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  8. Good for you! This is a constant struggle in my house. While my husband is bordering on obsessed with appearance and I have to constantly remind him that he should not be making comments about our tiny, little girls getting fat some day - he is also the one who is handing out the cookies on a daily basis. I bought *him* a box of cookies one day to take to work that was made with healthier ingredients and he left them out on the counter - like he does EVERYTHING - and when the girls asked for one he didn't say no. He can never say no to them and if it were up to him they would eat what they want and then he would be all shocked when they hit puberty and packed on the pounds.
    Constant struggle.

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    1. That would drive me INSANE! I know it's hard to say no, but then the not so under their breath critiques. We're working on that too, not w/food thankfully the hubby defers to me in that area...

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  9. So many of us want to blame the food. McDonald's. Processed food, which is obviously less healthy or nutritious. Sometimes we forget to address the lack of activity in our daily lives. Sedentary lifestyles burn less energy. Portion sizes matter. Lifestyle matters. Balance and choices matter. Teaching our children at an early age to make good choices matter. In the end, we pay for convenience one way or another.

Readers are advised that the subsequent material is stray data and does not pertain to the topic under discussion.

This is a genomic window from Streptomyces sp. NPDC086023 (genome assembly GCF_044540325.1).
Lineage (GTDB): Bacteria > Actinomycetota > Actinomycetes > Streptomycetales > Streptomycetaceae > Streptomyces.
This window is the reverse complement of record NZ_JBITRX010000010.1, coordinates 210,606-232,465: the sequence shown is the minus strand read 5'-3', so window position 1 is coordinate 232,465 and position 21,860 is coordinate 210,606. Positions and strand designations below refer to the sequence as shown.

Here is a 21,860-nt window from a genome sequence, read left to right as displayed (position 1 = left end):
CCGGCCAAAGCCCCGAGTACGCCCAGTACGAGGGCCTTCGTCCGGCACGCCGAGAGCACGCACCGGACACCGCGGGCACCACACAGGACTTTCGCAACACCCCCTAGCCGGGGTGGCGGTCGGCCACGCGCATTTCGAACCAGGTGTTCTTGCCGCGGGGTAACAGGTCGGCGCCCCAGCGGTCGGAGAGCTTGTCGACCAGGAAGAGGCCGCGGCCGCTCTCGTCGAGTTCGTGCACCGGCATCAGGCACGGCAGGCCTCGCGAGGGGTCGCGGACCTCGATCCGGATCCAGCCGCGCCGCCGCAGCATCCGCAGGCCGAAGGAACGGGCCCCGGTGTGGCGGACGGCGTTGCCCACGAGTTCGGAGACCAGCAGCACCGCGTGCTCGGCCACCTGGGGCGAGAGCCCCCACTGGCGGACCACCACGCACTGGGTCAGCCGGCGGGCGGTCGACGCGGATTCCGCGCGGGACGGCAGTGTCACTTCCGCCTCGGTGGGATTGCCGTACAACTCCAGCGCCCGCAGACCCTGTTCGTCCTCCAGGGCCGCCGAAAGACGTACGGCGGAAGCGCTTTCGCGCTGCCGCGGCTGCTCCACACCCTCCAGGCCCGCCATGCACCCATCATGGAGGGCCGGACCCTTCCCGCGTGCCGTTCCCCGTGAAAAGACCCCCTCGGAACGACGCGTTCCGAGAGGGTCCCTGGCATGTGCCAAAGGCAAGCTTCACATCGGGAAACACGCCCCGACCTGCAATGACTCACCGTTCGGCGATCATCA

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    1. It is most definitely the sum of all of those things, and we pay dearly for that convenience!

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  10. My family never got it wither. My dad still calls skim milk "blue milk" and asks why I don't just add water to vitamin D. Anything over 1% gags me now.

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    1. "Blue Milk"! hahaha, it's hard to change when your parents aren't supportive. My parents would raise us so different now, my dad became a vegetarian 7 years ago, and my mom drinks "dirty water" now too ;p

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    2. I think my parents would rather die than eat healthy or work out. Possibly a self-fulfilling prophecy after my dad required QUADRUPLE bypass surgery a few years ago. Yet he still eats horribly and refuses to as much as walk. But I am the crazy one for running. Right...

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    3. I'm sorry to hear that. It's hard to watch (and get made fun of) ppl you love while they continue to make the same choices. When my dad changed it was because of a health scare, now he's my running partner. I don't remind him of the hard time they used to give me because I'm thrilled that they've changed.

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  11. Yeah so is it bad that I am eating a reese cup cookie as I read this? No, I agree and it is so hard to have my daughter around my parents b/c my mom wants to force feed her junk! Like "eat all of this hot dog and chips and fat shit, and you can have a treat?" We don't do that, you don't desert for cleaning your plate. Reasons I was on a diet at 12? Cause my mom got me fat, got embarrassed, and got me skinny. Frustrating shit.

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    1. Frustrating for sure! We don't do a dessert for a clean plate either, and when I pack a lunch I don't send a "treat" either, but my mom watches him and she gives him treats randomly. I try notto let it get to me. I'm not against treats, but I happen to think a juice fruit or creamy yogurt is dessert too. Then an occasional peanut butter cup is perfect ;p